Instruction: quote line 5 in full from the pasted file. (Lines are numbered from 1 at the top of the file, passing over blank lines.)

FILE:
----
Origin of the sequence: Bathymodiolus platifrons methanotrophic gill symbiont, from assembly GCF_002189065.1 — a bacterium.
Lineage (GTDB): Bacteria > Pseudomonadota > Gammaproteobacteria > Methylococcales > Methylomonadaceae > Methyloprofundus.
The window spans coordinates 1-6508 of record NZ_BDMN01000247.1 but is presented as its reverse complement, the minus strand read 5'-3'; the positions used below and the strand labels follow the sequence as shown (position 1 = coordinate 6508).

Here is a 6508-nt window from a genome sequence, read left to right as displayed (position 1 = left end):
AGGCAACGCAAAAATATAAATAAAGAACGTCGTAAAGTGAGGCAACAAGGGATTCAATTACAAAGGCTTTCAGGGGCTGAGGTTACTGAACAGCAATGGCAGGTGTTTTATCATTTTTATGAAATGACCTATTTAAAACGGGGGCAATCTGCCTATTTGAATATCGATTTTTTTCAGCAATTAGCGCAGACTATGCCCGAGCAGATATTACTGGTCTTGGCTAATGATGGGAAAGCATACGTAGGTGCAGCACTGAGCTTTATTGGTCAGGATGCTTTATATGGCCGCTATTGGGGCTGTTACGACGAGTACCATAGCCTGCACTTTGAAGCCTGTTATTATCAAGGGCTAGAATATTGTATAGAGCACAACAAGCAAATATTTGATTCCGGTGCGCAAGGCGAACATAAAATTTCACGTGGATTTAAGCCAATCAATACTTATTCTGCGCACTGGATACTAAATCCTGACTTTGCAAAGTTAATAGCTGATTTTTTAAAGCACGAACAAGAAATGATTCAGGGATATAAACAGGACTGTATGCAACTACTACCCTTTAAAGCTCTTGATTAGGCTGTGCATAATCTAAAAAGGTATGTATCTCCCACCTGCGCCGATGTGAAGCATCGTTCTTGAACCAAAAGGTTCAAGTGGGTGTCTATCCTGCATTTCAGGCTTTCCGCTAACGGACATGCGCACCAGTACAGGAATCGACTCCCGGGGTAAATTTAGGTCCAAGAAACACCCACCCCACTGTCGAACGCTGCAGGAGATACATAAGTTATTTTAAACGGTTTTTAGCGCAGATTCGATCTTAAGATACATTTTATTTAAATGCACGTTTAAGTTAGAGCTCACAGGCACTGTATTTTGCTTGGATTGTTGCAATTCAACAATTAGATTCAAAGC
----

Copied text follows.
AGGCAACGCAAAAATATAAATAAAGAACGTCGTAAAGTGAGGCAACAAGGGATTCAATTACAAAGGCTTTCAGGGGCTGAGGTTACTGAACAGCAATGGCAGGTGTTTTATCATTTTTATGAAATGACCTATTTAAAACGGGGGCAATCTGCCTATTTGAATATCGATTTTTTTCAGCAATTAGCGCAGACTATGCCCGAGCAGATATTACTGGTCTTGGCTAATGATGGGAAAGCATACGTAGGTGCAGCACTGAGCTTTATTGGTCAGGATGCTTTATATGGCCGCTATTGGGGCTGTTACGACGAGTACCATAGCCTGCACTTTGAAGCCTGTTATTATCAAGGGCTAGAATATTGTATAGAGCACAACAAGCAAATATTTGATTCCGGTGCGCAAGGCGAACATAAAATTTCACGTGGATTTAAGCCAATCAATACTTATTCTGCGCACTGGATACTAAATCCTGACTTTGCAAAGTTAATAGCTGATTTTTTAAAGCACGAACAAGAAATGATTCAGGGATATAAACAGGACTGTATGCAACTACTACCCTTTAAAGCTCTTGATTAGGCTGTGCATAATCTAAAAAGGTATGTATCTCCCACCTGCGCCGATGTGAAGCATCGTTCTTGAACCAAAAGGTTCAAGTGGGTGTCTATCCTGCATTTCAGGCTTTCCGCTAACGGACATGCGCACCAGTACAGGAATCGACTCCCGGGGTAAATTTAGGTCCAAGAAACACCCACCCCACTGTCGAACGCTGCAGGAGATACATAAGTTATTTTAAACGGTTTTTAGCGCAGATTCGATCTTAAGATACATTTTATTTAAATGCACGTTTAAGTTAGAGCTCACAGGCACTGTATTTTGCTTGGATTGTTGCAATTCAACAATTAGATTCAAAGC